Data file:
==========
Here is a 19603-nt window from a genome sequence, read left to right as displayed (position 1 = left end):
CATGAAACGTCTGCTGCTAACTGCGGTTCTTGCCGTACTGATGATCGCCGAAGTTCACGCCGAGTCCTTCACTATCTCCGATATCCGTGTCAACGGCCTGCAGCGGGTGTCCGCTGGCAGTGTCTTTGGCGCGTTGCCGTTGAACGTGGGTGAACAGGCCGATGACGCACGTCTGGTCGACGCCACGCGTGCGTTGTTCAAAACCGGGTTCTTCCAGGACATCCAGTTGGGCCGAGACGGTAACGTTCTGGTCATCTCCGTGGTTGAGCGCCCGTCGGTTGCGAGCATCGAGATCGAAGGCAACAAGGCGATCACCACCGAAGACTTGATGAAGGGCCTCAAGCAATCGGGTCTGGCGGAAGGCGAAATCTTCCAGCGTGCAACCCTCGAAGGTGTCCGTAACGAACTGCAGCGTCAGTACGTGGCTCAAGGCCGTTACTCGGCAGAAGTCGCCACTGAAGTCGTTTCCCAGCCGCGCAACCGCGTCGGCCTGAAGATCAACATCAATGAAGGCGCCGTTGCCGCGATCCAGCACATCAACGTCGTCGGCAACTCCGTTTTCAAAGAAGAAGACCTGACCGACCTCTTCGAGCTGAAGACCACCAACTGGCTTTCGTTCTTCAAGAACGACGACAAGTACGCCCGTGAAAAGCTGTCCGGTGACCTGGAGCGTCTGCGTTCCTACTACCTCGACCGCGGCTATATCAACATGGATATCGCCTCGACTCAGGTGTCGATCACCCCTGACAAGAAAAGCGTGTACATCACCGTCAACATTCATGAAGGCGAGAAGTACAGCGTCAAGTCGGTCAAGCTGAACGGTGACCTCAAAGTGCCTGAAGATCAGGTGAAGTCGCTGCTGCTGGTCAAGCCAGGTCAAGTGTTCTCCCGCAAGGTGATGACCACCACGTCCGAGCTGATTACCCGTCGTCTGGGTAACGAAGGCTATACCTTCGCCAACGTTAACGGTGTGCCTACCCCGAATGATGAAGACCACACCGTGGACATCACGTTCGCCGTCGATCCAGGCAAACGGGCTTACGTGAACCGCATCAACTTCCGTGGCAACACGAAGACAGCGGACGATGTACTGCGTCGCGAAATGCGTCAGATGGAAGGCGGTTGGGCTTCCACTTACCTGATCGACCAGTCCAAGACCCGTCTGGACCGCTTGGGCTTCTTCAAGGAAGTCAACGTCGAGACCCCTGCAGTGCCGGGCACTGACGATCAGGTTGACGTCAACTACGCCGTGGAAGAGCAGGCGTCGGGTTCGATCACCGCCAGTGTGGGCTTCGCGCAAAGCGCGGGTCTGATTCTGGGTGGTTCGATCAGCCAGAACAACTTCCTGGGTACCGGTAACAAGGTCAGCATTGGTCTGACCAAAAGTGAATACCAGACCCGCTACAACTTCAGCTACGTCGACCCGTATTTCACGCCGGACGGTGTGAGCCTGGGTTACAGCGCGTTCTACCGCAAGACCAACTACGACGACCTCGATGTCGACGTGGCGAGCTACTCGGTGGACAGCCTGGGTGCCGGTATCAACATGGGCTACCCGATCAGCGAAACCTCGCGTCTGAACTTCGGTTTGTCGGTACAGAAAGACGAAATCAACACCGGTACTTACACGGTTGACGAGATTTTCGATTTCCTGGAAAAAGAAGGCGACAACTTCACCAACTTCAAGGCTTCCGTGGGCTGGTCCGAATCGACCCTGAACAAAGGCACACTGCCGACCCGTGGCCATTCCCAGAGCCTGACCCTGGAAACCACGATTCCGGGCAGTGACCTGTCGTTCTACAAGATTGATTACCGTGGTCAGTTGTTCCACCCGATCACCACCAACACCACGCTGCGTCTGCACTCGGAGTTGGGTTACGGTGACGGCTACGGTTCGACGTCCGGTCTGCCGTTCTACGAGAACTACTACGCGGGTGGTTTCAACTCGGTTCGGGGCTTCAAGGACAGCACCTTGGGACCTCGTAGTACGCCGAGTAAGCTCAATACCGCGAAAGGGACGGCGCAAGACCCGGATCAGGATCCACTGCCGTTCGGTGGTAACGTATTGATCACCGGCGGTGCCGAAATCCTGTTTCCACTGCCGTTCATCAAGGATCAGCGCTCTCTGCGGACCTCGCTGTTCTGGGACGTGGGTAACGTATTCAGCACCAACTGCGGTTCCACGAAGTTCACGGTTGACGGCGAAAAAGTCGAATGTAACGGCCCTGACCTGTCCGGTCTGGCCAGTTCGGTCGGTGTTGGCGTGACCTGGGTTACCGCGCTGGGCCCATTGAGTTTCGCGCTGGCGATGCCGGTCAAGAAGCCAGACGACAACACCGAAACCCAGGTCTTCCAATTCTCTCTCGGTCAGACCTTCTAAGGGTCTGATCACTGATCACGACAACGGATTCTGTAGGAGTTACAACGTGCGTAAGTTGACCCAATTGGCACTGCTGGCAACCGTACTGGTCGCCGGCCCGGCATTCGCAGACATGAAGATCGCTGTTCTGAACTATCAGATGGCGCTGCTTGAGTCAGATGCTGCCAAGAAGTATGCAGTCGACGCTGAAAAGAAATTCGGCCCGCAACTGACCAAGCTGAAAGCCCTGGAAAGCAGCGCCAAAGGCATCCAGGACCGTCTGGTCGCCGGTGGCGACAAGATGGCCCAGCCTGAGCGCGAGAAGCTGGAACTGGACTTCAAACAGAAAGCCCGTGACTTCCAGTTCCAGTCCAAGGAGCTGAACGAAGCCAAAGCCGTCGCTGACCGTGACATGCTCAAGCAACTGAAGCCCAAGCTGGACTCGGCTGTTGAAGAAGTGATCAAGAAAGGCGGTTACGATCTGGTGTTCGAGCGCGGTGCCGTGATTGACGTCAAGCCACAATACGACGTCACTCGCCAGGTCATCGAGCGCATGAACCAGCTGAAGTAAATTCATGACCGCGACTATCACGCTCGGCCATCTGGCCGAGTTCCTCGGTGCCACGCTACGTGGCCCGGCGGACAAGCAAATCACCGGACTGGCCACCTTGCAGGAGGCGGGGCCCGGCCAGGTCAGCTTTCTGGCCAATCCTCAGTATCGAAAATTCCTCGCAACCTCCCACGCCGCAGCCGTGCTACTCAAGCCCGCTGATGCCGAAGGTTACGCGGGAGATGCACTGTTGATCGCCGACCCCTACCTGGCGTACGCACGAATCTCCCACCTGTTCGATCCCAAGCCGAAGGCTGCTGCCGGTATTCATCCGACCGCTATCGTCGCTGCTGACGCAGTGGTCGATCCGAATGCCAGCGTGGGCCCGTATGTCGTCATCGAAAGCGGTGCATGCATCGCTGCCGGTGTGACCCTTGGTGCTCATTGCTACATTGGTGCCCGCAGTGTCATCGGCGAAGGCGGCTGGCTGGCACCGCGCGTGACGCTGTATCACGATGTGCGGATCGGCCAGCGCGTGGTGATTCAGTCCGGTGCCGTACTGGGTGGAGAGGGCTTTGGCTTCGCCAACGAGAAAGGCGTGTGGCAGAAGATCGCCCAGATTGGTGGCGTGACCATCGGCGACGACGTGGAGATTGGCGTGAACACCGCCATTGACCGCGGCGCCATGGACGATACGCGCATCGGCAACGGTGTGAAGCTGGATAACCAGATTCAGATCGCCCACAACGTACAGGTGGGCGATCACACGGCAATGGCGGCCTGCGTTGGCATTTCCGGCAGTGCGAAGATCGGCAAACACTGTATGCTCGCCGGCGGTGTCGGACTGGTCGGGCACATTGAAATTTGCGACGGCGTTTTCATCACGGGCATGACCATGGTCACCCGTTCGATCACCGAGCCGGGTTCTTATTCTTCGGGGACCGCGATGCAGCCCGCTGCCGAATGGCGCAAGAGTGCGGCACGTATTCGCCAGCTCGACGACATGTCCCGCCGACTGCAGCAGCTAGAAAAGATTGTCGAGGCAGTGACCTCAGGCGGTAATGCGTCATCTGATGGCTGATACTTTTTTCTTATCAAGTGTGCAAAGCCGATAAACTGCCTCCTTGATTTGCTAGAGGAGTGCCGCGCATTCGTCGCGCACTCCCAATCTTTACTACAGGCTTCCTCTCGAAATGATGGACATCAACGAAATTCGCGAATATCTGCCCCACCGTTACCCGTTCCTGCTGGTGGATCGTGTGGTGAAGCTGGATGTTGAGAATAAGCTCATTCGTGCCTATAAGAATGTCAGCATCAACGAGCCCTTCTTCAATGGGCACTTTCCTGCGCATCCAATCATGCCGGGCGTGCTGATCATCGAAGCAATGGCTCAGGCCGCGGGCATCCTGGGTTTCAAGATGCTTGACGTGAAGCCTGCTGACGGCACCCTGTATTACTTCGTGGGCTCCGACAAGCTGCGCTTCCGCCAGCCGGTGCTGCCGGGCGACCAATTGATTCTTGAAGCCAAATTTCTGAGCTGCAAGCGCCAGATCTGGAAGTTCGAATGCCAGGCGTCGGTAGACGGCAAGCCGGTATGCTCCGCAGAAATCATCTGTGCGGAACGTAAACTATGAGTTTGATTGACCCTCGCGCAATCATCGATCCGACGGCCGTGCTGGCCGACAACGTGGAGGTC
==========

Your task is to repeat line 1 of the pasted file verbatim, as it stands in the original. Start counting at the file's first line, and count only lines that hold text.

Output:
Here is a 19603-nt window from a genome sequence, read left to right as displayed (position 1 = left end):